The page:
Streams

Hoping to Rid Chinatown of Counterfeit Goods, Council Member Faces an Uphill Climb

Sunday, May 01, 2011

Counterfeit bags in Chinatown Counterfeit bags in Chinatown (Sam Lewis/WNYC)

Trisha Desmarais and Kelly Chamberlain, friends on a visit from Calgary, Canada, got lost while shopping in Downtown Manhattan and ended up on Canal Street.

"Kelly's like, 'Oh, Canal Street, that’s where my mom said you can get purses,'" said Desmarais. "So we just started walking and literally people all over the street were like 'Coach!' 'Gucci!' 'Prada!' and so were like, 'Okay!'"
 
Chamberlain added: "One girl looked at us and said, 'Purses,' and winked."
 
They each ended up buying a knockoff designer handbag from vendors. Desmarais got a Chanel for $50, and Chamberlain picked up a Prada for $55. And the two came back for more the next day.

"To be honest, it's more about the experience, because we don't get that in Canada," Desmarais said.

"The characters and the personalities that approach you on the streets, it's kind of a fun buying experience, and you get a cheap bag out of it," said Chamberlain with a laugh.

But for Council member Margaret Chin, this illegal trade is no laughing matter. She has introduced a bill to make the buying of a counterfeit trademark product a Class A misdemeanor, punishable with fines of up to $1,000 dollars plus up to one year in jail.

Chin is the first Asian-American to represent Manhattan’s Chinatown, and said she's speaking up for her constituents fed up by the unsavory activities brought by the trade.

"You have these people who sell these illegal trademarked counterfeit goods blocking [residents and merchants’] doorways, going into their buildings, playing cat and mouse with the police, using their hallways as public toilets. I mean, this goes on constantly everyday," said Chin before the City Council meeting where she formally introduced the bill last week.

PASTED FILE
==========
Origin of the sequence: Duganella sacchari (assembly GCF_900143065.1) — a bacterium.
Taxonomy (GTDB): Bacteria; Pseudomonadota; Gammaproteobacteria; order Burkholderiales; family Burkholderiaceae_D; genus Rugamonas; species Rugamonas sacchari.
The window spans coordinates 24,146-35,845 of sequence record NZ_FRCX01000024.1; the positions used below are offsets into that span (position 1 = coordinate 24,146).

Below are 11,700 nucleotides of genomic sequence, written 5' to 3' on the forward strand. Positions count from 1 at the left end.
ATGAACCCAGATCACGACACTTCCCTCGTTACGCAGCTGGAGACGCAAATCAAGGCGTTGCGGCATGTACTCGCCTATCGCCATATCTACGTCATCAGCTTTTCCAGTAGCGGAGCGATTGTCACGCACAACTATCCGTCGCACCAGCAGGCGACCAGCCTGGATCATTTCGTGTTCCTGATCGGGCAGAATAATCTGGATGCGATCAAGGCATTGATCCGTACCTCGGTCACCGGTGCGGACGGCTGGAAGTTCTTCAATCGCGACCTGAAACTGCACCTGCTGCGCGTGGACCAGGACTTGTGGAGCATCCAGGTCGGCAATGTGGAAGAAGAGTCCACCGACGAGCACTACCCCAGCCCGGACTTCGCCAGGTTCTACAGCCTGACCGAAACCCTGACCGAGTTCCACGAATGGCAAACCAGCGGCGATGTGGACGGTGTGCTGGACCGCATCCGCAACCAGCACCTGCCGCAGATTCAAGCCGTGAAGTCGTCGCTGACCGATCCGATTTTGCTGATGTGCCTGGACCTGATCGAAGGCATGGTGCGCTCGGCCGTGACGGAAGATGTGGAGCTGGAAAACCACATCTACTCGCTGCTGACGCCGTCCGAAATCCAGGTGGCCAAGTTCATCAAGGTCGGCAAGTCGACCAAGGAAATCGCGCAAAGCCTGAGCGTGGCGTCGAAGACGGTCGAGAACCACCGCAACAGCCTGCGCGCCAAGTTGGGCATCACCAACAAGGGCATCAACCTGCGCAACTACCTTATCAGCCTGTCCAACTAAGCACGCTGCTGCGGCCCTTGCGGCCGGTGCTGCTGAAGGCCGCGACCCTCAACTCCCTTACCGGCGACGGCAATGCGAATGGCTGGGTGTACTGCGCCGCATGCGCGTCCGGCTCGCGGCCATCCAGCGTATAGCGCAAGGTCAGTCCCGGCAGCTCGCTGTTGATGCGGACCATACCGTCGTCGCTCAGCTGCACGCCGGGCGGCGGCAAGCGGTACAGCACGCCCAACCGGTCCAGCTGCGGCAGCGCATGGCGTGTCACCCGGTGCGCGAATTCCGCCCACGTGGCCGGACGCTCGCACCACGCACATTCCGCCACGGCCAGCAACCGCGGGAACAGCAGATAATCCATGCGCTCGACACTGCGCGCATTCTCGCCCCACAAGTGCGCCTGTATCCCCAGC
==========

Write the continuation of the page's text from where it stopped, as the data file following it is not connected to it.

A longtime advocate for the city’s immigrant community, Chin said repeated crackdowns on vendors have not worked because the appetite for cheap designer bags is so strong. That's why she wants to send a message to shoppers looking for knockoffs to cut it out.

"The profit from this illegal counterfeit trade is linked to all this negative stuff, like organized crime, terrorism and child labor. And people need to know that there are consequences when they buy these things," Chin said.

David Louie, a lifelong New Yorker who heads the city's Chinese Chamber of Commerce, understands what Chin is trying to do. He said he's in favor of cleaning up Chinatown’s image, and promoting its strengths.

Although similar laws targeting buyers exist in France and Italy, Louie said the rule would be unenforceable and counterproductive here.

"Is it going to help any to lock up a tourist and try to set an example? I mean, that's even more bad publicity. Lock up the person selling the illegal stuff, and that's the end of it!" Louie said.


Back on Canal Street, Calvin Zubby said he's been selling knockoffs for about a year because he's had a rough time finding a real job. He works more than 10 hours a day, seven days a week, and on a good day he can make $250. Zubby said counterfeiting won't go away because bargains are what people want, and that with Chin's bill, Chinatown has more to lose than just bags and watches.

"Ask them what would happen if this place gets shut down? They wouldn't come no more," said Zubby, pointing at Damairais and Chamberlain, who are back on Canal Street looking for more handbags.  

"We wouldn't come to Canal Street," said Chamberlain.

Zubby quipped: "You should tell Mayor Bloomberg and City Council that."

Chin knows she’s picked an uphill battle; her bill has five cosponsors, but at her announcement last week in front of City Hall, the type of occasion when council members are usually flanked by as many colleagues and supporters as possible, Chin stood alone.

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Comments [4]

J.Wills from Singapore

Maybe it's true that the top designers don't lose money from those consumers who are buying fakes but the fakes industry does debase their brand. I for one would never buy a genuine LVH handbag now, even if I could afford one, because you they are everywhere and I'd be spending a ridiculous amount of money on something that most people would assume was a fake anyway!